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This year, in less than two months, the U.S. witnessed three of its four largest bank failures in history.
It cost a total of $548 billion in assets.
That’s more than the losses suffered during the 2008 financial crisis. Back then, banks collectively lost $373 billion in assets.
But while investors guess which bank could be the next to go, they’re missing how the turmoil in the banking sector could ignite another crisis… this time in the energy sector.
It doesn’t matter whether you’re talking about renewables or fossil fuels. Any new energy project requires large amounts of funding to get off the ground.
Just last year, $2.4 trillion was deployed in new energy investments. And $673 billion in that financing came from banks.
That’s why the cost and availability of credit play a key role in funding energy projects.
And it’s why the uncertainty in the banking sector could intensify an energy crisis.
So today, I’ll explain how the recent turmoil in the financial world can impact the future of energy. But if you position yourself correctly in the energy markets, you can turn this crisis into an opportunity…
Lending Standards Are Tighter
Since March of last year, the Federal Reserve has hiked interest rates 10 times.
The most recent hike came on May 3, when the Fed raised rates by another 0.25%.
The Fed is approaching Stage 2 of what Inside Wall Street editor Nomi Prins calls its three-stage pivot – or a pause in rate hikes. Although, that does not mean the previous hikes will stop affecting the markets.
In fact, rate hikes take time to ripple through the economy.
And so far, they’ve affected banks in two major ways…
First, we’re seeing a massive exodus from banks that are refusing to boost rates paid to depositors. In other words, customers are fleeing banks to receive better returns on their deposits elsewhere – like in money market funds.
Second, when interest rates rise, bond prices fall. This is basic bond math. As a result, bonds held in bank reserves are losing value.
To counter this issue, banks are taking great measures to preserve their precious capital.
Part of that includes limiting lending activity. This, in turn, makes fewer funds available for new energy projects.
But stricter lending standards aren’t something new. You can track how loan officers at domestic banks have tightened or loosened the standards for loans over the years. Take a look at the chart below…
Since the Federal Reserve started hiking rates in 2022, banks have tightened standards in commercial and industrial loans. This is indicated by the blue line moving higher.
In simpler terms, banks are becoming more selective about making loans to businesses. So there will be less money available to fund new projects.
With interest rate hikes, funding was already getting more difficult.
Now that the banking crisis is underway, lending is set to take a further hit. We’ll start seeing less funds available for both renewable and fossil fuels projects.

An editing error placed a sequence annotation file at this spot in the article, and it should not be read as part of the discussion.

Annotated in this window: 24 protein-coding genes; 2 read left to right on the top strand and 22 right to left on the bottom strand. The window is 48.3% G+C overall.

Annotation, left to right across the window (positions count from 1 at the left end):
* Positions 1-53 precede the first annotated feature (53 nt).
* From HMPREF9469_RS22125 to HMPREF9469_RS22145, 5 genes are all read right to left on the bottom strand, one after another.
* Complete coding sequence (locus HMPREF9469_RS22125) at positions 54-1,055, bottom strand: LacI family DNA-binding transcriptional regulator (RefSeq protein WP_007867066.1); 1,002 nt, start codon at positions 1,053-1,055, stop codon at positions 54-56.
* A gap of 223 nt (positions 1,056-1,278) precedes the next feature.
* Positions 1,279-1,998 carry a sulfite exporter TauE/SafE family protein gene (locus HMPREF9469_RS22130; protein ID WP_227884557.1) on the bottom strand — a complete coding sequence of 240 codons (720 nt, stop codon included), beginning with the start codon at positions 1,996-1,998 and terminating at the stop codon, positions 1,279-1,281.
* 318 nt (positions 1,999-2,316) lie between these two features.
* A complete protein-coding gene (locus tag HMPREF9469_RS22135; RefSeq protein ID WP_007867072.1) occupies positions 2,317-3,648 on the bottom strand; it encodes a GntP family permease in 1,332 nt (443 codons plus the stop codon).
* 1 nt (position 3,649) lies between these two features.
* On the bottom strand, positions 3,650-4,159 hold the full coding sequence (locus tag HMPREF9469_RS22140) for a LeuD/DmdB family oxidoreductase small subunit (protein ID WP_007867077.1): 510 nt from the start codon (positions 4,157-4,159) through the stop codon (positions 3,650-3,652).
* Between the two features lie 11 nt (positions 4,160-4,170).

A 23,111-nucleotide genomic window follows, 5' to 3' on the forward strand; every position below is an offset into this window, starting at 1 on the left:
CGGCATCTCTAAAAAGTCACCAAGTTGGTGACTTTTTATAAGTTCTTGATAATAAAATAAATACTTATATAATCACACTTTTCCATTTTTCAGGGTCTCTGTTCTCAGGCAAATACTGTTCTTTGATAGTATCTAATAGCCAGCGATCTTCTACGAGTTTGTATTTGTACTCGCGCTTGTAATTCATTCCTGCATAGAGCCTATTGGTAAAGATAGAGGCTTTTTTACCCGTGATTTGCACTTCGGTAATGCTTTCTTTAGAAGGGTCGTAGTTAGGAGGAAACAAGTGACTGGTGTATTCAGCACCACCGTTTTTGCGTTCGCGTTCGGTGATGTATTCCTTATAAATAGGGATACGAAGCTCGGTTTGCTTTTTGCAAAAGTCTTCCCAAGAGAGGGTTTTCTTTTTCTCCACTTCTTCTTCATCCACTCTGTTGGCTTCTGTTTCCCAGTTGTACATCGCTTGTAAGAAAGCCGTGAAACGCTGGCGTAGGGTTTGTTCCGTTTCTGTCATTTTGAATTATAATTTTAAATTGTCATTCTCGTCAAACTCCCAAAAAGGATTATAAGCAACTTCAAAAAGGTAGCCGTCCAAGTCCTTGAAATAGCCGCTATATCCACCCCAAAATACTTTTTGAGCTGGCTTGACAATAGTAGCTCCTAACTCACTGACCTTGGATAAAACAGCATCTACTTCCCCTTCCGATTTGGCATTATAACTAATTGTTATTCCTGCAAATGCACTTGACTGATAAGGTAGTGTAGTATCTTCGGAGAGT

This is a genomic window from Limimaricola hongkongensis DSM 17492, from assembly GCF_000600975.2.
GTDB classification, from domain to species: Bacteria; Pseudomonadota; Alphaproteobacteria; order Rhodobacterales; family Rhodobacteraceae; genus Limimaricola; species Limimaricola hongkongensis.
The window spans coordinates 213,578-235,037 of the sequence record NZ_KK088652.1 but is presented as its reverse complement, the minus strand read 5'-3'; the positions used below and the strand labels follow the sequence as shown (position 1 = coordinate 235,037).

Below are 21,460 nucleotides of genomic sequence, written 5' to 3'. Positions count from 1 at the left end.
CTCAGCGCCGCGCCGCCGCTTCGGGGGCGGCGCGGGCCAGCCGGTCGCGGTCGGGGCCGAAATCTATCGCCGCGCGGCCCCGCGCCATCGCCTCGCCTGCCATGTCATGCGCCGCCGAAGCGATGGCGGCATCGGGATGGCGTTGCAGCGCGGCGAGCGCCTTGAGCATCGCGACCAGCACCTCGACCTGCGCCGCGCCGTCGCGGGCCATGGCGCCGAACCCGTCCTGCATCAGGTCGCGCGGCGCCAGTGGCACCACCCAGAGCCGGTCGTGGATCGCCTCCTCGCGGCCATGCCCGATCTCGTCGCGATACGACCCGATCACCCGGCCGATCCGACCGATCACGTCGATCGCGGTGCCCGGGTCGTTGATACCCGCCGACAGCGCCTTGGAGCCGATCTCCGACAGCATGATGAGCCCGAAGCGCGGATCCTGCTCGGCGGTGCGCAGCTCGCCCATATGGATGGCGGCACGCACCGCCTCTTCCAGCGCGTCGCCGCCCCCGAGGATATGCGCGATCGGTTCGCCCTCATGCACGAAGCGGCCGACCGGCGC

Here’s why that can compound an energy crisis…
Funding for Energy Projects Is Drying Up
Investment in new energy supply is already running low to meet future demand.
We talked about this in earlier essays about the global energy crisis and the end of the shale revolution. We said that investment in new energy projects is on a downward trend. Part of that has to do with corporations pouring cash into dividends and share buybacks, instead of spending on new initiatives.
For example, spending on new oil and gas projects is at the lowest levels in nearly 20 years.
Instead, oil firms are focusing their capital to lift stock prices. This keeps the price of energy high. And the more expensive the supply of energy is, the more profitable these companies are.
It’s also why there’s been a massive push into renewable energy. Now that there are fewer developments in oil and gas, we need new sources of energy.
Nomi has talked a lot about “New Energy” throughout these pages. It’s one sector receiving bipartisan support in Congress.
For Democrats, clean energy is key for environmental safety. For Republicans, renewable energy can lower future energy costs for rural communities.
So overall, the trend for clean and sustainable energy sources is growing in the U.S.
But following the closure of Silicon Valley Bank (SVB), we could see renewables take a hit.
That’s because SVB was the sixth-largest lender to the clean energy sector. In 2022, SVB allocated $1.2 billion to renewable energy projects.
The bank also committed $5 billion in renewable energy financing over the next four years.
With SVB underwater, the sector now has less funding available. And less funding means fewer projects to support the growth of clean energy in America.
Throw in a credit crunch spurred by recent bank failures, and the outlook for tight energy supplies gets even worse.
So while a sense of calm has recently returned to the energy markets, you shouldn’t let your guard down. Bank failures threaten a new phase of tight energy supplies and price volatility. That means being selective about your energy investments.
For now, avoid investing in energy companies that rely on outside sources of funding – such as banks. Also, avoid energy companies with large debt maturities due this year. Instead, pick ones that generate enough free cash flow to help fund their own projects.
Analyst, Rogue Economics